43

Let's say I wanted to create a single-rowed table with 50 pixels in between each column, but 10 pixels padding on top and the bottom.

How would I do this in HTML/CSS?

  • 1
    You can not use margin between columns. You should specify a width or make use of padding. – Alvaro Jul 4 '13 at 11:56
78

There isn't any need for fake <td>s. Make use of border-spacing instead. Apply it like this:

HTML:

<table>
  <tr>
    <td>First Column</td>
    <td>Second Column</td>
    <td>Third Column</td>
  </tr>
</table>

CSS:

table {
  border-collapse: separate;
  border-spacing: 50px 0;
}

td {
  padding: 10px 0;
}

See it in action.

  • 3
    This is much better. – Salman A Aug 14 '14 at 9:11
  • 2
    The downside here is if you're striping rows or coloring them on hover: browsers won't extend the background color across the border space. – Mike Post Jul 15 '15 at 18:59
  • 1
    This is not the best answer: It leaves a space in the left of first column: Refer this – Ani Menon Jun 1 '16 at 14:57
  • Works for me.. thanks!! – Roberto Rodriguez Apr 4 at 4:07
12

Set the width of the <td>s to 50px and then add your <td> + another fake <td>

Fiddle.

HTML:

<table>
    <tr>
        <td>First Column</td>
        <td></td>
        <td>Second Column</td>
        <td></td>
        <td>Third Column</td>
    </tr>
</table>

CSS

table tr td:empty {
    width: 50px;
}

table tr td {
    padding-top: 10px;
    padding-bottom: 10px;
}

Code Explained:

The first CSS rule checks for empty td's and give them a width of 50px then the second rule give the padding of top and bottom to all the td's.

9

If I understand correctly, you want this fiddle.

HTML:

<table>
<tr>
    <td>Hello HTML!</td>
    <td>Hello CSS!</td>
    <td>Hello JS!</td>
</tr>

CSS:

table {
    background: gray;
}
td {    
    display: block;
    float: left;
    padding: 10px 0;
    margin-right:50px;
    background: white;
}
td:last-child {
    margin-right: 0;
}
  • The fiddle attached to your post looks incomplete – Solvitieg Oct 4 '18 at 16:49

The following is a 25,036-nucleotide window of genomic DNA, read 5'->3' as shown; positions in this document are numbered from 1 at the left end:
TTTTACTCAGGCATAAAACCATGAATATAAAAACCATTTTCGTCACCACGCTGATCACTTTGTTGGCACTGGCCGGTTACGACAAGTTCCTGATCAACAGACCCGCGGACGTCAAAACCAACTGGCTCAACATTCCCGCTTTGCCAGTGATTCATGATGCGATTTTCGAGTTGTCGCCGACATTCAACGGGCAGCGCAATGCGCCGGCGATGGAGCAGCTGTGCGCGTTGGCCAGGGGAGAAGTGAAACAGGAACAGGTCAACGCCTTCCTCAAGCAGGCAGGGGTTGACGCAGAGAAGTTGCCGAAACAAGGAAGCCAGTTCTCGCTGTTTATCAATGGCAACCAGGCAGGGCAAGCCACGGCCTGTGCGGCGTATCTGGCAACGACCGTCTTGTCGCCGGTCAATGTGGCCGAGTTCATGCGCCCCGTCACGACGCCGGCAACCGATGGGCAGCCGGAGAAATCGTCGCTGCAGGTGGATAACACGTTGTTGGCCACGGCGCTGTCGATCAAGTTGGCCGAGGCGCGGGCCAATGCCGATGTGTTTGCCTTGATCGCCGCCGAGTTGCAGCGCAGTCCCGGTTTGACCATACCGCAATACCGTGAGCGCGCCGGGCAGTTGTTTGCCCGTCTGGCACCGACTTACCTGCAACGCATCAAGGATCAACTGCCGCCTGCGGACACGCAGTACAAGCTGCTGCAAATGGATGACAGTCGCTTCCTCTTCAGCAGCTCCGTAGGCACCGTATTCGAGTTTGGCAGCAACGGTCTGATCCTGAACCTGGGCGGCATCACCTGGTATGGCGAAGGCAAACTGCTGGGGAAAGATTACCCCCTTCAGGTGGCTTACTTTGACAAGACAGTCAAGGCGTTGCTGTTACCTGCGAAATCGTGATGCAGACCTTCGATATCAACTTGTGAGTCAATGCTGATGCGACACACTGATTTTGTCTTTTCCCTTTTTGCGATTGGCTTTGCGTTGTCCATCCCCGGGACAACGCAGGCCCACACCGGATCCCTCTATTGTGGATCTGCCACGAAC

7

You can just use padding. Like so:

http://jsfiddle.net/davidja/KG8Kv/

HTML

   <table>
        <tr>
            <td>item1</td>
            <td>item2</td>
            <td>item2</td>
        </tr>
    </table>

CSS

 td {padding:10px 25px 10px 25px;}

OR

 tr td:first-child {padding-left:0px;}
 td {padding:10px 0px 10px 50px;}
5

A better solution than selected answer would be to use border-size rather than border-spacing. The main problem with using border-spacing is that even the first column would have a spacing in the front.

For example,

table {
  border-collapse: separate;
  border-spacing: 80px 0;
}

td {
  padding: 10px 0;
}
<table>
  <tr>
    <td>First Column</td>
    <td>Second Column</td>
    <td>Third Column</td>
  </tr>
  <tr>
    <td>1</td>
    <td>2</td>
    <td>3</td>
  </tr>
</table>

To avoid this use: border-left: 100px solid #FFF; and set border:0px for the first column.

For example,

td,th{
  border-left: 100px solid #FFF;
}

 tr>td:first-child {
   border:0px;
 }
<table id="t">
  <tr>
    <td>Column1</td>
    <td>Column2</td>
    <td>Column3</td>
  </tr>
  <tr>
    <td>1000</td>
    <td>2000</td>
    <td>3000</td>
  </tr>
</table>

  • This makes a big white block. Wouldn't it be more sensible to use padding-left or margin-left instead? – Timmmm Jan 9 at 9:42
4

Try

padding : 10px 10px 10px 10px;
-1

If you need to give a distance between two rows use this tag

margin-top: 10px !important;
  • 1
    not relevant, also you should not use !important without a very good reason to do so. – Pwnball Dec 7 '16 at 9:38

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